THE final public meeting of a group of councillors attempting to decide how Bristol will be governed from next May descended into chaos.
Members shouted over each other, stormed out and failed to agree on minor points over how money should be spread across the city.
In just over five months’ time Bristol City Council will be run by a series of committees in place of an elected mayor.
Details of how this will work remain unclear and undecided, a month before a new constitution is due to be voted on in January.
The committee model working group was meant to discuss how council funding could be spread into several neighbourhoods during a meeting on November 24.
But the group instead spent most of the time arguing about splitting up the funding into two streams.
Green committee member and Eastville ward councillor Lorraine Francis said: “I’m going to excuse myself from this meeting, so whatever happens will be without my consent, because this is outrageous.
“I’m not going to be channelled down the road when there’s lots of unanswered questions. This isn’t good politics.”
Working group chair and fellow Green councillor Jenny Bartle said not all members could feel they’d had a say, and the one debate at the meeting had “not resolved any answers”.
Six area committees currently decide how to spend a money paid to the council by property developers under the community infrastructure levy (CIL) scheme.
After May, these will be replaced by nine area committees, which will also be given more powers on local issues.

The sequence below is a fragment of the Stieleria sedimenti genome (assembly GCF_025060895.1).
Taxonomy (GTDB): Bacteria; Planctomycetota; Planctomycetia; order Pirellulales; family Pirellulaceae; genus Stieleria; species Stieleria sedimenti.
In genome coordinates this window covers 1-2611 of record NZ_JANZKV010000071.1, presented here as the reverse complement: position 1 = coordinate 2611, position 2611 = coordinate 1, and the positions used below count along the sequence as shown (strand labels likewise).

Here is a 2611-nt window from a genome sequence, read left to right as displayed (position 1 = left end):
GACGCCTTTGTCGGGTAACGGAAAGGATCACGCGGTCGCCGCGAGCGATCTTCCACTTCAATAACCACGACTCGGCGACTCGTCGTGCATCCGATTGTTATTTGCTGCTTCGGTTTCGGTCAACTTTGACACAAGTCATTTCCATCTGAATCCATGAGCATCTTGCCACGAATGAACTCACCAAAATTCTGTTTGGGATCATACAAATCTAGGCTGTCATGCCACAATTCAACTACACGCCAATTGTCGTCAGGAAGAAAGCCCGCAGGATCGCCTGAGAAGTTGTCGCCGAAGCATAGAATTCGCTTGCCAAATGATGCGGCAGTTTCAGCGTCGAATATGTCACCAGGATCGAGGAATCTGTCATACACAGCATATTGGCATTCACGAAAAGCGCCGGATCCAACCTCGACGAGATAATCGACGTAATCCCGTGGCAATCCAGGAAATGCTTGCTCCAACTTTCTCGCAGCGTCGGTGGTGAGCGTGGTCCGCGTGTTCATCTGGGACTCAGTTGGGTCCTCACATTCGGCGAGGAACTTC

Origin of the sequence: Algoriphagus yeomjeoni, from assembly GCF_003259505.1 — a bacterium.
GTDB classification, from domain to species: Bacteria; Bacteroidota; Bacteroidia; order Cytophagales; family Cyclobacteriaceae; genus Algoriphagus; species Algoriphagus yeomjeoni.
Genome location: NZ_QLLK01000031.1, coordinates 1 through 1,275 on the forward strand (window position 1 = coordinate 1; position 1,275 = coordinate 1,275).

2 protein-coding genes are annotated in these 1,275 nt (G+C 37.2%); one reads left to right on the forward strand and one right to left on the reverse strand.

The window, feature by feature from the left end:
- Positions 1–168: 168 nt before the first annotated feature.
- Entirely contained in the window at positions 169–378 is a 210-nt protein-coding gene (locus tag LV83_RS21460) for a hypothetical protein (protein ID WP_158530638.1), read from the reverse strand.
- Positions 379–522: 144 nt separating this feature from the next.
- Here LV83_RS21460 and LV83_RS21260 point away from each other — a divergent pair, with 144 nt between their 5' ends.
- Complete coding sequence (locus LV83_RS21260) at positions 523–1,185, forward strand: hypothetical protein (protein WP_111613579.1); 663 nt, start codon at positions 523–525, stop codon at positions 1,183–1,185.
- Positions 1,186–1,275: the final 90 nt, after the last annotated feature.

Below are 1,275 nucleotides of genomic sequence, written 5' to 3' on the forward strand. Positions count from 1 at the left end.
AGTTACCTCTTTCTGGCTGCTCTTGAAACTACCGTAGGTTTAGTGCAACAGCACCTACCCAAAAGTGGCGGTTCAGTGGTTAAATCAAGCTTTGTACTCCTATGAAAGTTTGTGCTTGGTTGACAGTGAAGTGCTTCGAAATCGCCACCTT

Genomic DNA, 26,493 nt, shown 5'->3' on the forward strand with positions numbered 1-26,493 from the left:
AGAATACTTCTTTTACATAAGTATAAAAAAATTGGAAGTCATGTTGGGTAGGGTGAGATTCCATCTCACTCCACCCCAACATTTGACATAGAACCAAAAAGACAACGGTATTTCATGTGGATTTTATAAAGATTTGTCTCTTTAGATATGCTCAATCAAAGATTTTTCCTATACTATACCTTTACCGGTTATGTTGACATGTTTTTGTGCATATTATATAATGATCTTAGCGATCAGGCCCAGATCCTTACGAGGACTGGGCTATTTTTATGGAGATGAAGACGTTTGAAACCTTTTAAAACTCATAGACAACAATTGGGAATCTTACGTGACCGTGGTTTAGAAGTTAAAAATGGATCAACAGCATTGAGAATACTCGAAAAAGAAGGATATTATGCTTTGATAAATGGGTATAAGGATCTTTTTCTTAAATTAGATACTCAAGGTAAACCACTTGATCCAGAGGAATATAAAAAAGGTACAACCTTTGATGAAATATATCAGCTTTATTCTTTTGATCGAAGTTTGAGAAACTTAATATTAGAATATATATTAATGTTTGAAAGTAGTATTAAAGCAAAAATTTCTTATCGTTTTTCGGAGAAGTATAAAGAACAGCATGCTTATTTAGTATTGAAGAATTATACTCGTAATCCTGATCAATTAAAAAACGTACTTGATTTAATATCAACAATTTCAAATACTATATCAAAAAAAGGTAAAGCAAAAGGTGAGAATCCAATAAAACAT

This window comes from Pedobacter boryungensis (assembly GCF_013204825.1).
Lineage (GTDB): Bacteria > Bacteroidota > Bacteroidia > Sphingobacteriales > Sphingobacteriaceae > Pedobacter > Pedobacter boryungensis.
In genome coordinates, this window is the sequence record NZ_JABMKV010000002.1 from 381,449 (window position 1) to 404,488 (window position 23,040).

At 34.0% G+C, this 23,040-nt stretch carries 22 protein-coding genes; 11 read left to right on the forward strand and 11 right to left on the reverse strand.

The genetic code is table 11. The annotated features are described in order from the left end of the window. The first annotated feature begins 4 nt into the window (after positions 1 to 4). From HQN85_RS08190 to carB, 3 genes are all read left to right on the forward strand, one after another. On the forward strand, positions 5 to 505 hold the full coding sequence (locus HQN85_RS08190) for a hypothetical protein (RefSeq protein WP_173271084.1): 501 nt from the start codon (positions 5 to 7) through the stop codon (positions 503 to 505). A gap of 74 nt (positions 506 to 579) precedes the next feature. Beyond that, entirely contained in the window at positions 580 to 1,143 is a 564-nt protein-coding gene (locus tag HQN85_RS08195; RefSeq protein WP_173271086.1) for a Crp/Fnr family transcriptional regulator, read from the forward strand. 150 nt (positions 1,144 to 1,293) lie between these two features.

The committee for the Fishponds area would cover the council’s Eastville, Hillfields, Frome Vale and Lockleaze wards.
Because more development is taking place in some parts of Bristol than others, some areas have much more CIL money to spend than others.
The working group wants to share money out more fairly, so poorer parts of the city can receive more funding.
One idea put forward by Labour’s Nicola Beech, the cabinet member for strategic planning, was to give extra CIL money to areas with higher levels of deprivation, with an equity fund to spend on bigger projects.
However this would mean sticking with very large area committees, which several councillors have previously criticised for lumping entirely separate areas together, such as Avonmouth and the Harbourside.
And some areas receive so little funding that however they are grouped together, there are “no funds to spend,” said conservative councillor Geoff Gollop.
The working group ran out of time to make a firm decision, and councillors resolved to hold an emergency meeting in December to attempt to firm up the details.
The new area committees will meet twice a year, in person and twice online. They will have a greater say on issues like potholes, road safety, parks and how often grass is cut.
As well as these, the council will also have eight policy committees to have city-wide oversight of issues like transport, housing and the environment. These will mirror the current system of cabinet members.
By Alex Seabrook, Local Democracy Reporting Service